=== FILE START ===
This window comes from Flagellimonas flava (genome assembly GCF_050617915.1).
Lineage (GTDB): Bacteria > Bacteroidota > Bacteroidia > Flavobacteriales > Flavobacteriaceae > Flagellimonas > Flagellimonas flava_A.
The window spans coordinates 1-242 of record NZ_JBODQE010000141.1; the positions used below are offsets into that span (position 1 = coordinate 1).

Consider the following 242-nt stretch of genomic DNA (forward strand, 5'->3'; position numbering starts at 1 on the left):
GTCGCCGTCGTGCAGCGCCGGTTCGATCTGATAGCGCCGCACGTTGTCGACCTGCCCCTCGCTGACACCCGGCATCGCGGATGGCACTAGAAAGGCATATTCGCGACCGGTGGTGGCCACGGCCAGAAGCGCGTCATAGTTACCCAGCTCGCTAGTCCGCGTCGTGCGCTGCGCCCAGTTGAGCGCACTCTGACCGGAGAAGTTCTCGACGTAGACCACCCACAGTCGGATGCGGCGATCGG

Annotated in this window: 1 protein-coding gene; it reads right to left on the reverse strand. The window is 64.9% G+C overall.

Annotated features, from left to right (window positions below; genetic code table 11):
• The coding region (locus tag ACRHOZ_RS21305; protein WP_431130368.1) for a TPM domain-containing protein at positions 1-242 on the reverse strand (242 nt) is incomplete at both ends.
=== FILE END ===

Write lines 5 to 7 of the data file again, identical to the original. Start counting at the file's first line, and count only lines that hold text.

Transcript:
GTCGCCGTCGTGCAGCGCCGGTTCGATCTGATAGCGCCGCACGTTGTCGACCTGCCCCTCGCTGACACCCGGCATCGCGGATGGCACTAGAAAGGCATATTCGCGACCGGTGGTGGCCACGGCCAGAAGCGCGTCATAGTTACCCAGCTCGCTAGTCCGCGTCGTGCGCTGCGCCCAGTTGAGCGCACTCTGACCGGAGAAGTTCTCGACGTAGACCACCCACAGTCGGATGCGGCGATCGG

Annotated in this window: 1 protein-coding gene; it reads right to left on the reverse strand. The window is 64.9% G+C overall.

Annotated features, from left to right (window positions below; genetic code table 11):